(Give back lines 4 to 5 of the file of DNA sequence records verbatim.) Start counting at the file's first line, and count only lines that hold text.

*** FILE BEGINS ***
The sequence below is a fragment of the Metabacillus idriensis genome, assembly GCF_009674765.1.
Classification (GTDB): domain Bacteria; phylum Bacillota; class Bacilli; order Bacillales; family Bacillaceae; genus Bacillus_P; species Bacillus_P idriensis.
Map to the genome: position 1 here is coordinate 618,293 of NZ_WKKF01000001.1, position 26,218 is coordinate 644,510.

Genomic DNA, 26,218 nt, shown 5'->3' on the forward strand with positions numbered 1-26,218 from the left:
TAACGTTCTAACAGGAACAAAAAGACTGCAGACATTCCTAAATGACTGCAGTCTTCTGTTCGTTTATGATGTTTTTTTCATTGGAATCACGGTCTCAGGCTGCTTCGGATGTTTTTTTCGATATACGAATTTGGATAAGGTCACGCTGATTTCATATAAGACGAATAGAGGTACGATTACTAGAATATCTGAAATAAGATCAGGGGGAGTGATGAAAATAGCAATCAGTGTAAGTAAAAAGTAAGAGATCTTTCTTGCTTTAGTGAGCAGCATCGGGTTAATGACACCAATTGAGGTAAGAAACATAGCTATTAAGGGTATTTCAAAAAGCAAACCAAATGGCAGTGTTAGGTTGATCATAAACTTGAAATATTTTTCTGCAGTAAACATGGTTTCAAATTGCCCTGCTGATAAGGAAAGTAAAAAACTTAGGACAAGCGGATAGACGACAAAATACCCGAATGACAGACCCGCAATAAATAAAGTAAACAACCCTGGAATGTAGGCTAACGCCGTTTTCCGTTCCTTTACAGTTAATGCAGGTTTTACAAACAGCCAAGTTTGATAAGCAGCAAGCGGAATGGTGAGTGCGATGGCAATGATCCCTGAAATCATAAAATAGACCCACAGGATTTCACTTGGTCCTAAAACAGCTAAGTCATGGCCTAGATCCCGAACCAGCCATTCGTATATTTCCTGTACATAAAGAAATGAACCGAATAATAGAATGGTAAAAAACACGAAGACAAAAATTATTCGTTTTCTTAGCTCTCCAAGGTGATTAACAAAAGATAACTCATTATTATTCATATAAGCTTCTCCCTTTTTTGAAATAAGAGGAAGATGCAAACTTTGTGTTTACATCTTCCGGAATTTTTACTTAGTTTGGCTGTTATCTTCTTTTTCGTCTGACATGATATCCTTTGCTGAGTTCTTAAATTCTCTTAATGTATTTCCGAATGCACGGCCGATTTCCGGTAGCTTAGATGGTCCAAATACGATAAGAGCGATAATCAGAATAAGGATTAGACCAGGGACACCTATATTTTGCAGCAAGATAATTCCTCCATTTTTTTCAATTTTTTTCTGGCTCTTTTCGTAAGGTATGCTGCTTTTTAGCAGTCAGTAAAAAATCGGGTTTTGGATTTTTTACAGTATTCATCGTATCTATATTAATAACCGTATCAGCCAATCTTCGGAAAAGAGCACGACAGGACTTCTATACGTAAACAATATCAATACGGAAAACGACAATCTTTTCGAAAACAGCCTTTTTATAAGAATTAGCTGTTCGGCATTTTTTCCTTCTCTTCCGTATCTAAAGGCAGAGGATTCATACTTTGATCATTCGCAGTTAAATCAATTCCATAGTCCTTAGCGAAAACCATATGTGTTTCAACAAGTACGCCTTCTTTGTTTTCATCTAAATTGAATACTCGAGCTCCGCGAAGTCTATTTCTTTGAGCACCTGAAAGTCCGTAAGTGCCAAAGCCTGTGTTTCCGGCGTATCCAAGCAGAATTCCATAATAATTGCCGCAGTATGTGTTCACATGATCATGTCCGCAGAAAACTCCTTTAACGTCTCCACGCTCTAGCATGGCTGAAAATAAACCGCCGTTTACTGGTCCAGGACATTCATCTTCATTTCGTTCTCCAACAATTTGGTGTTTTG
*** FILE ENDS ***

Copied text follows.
Genomic DNA, 26,218 nt, shown 5'->3' on the forward strand with positions numbered 1-26,218 from the left:
TAACGTTCTAACAGGAACAAAAAGACTGCAGACATTCCTAAATGACTGCAGTCTTCTGTTCGTTTATGATGTTTTTTTCATTGGAATCACGGTCTCAGGCTGCTTCGGATGTTTTTTTCGATATACGAATTTGGATAAGGTCACGCTGATTTCATATAAGACGAATAGAGGTACGATTACTAGAATATCTGAAATAAGATCAGGGGGAGTGATGAAAATAGCAATCAGTGTAAGTAAAAAGTAAGAGATCTTTCTTGCTTTAGTGAGCAGCATCGGGTTAATGACACCAATTGAGGTAAGAAACATAGCTATTAAGGGTATTTCAAAAAGCAAACCAAATGGCAGTGTTAGGTTGATCATAAACTTGAAATATTTTTCTGCAGTAAACATGGTTTCAAATTGCCCTGCTGATAAGGAAAGTAAAAAACTTAGGACAAGCGGATAGACGACAAAATACCCGAATGACAGACCCGCAATAAATAAAGTAAACAACCCTGGAATGTAGGCTAACGCCGTTTTCCGTTCCTTTACAGTTAATGCAGGTTTTACAAACAGCCAAGTTTGATAAGCAGCAAGCGGAATGGTGAGTGCGATGGCAATGATCCCTGAAATCATAAAATAGACCCACAGGATTTCACTTGGTCCTAAAACAGCTAAGTCATGGCCTAGATCCCGAACCAGCCATTCGTATATTTCCTGTACATAAAGAAATGAACCGAATAATAGAATGGTAAAAAACACGAAGACAAAAATTATTCGTTTTCTTAGCTCTCCAAGGTGATTAACAAAAGATAACTCATTATTATTCATATAAGCTTCTCCCTTTTTTGAAATAAGAGGAAGATGCAAACTTTGTGTTTACATCTTCCGGAATTTTTACTTAGTTTGGCTGTTATCTTCTTTTTCGTCTGACATGATATCCTTTGCTGAGTTCTTAAATTCTCTTAATGTATTTCCGAATGCACGGCCGATTTCCGGTAGCTTAGATGGTCCAAATACGATAAGAGCGATAATCAGAATAAGGATTAGACCAGGGACACCTATATTTTGCAGCAAGATAATTCCTCCATTTTTTTCAATTTTTTTCTGGCTCTTTTCGTAAGGTATGCTGCTTTTTAGCAGTCAGTAAAAAATCGGGTTTTGGATTTTTTACAGTATTCATCGTATCTATATTAATAACCGTATCAGCCAATCTTCGGAAAAGAGCACGACAGGACTTCTATACGTAAACAATATCAATACGGAAAACGACAATCTTTTCGAAAACAGCCTTTTTATAAGAATTAGCTGTTCGGCATTTTTTCCTTCTCTTCCGTATCTAAAGGCAGAGGATTCATACTTTGATCATTCGCAGTTAAATCAATTCCATAGTCCTTAGCGAAAACCATATGTGTTTCAACAAGTACGCCTTCTTTGTTTTCATCTAAATTGAATACTCGAGCTCCGCGAAGTCTATTTCTTTGAGCACCTGAAAGTCCGTAAGTGCCAAAGCCTGTGTTTCCGGCGTATCCAAGCAGAATTCCATAATAATTGCCGCAGTATGTGTTCACATGATCATGTCCGCAGAAAACTCCTTTAACGTCTCCACGCTCTAGCATGGCTGAAAATAAACCGCCGTTTACTGGTCCAGGACATTCATCTTCATTTCGTTCTCCAACAATTTGGTGTTTTG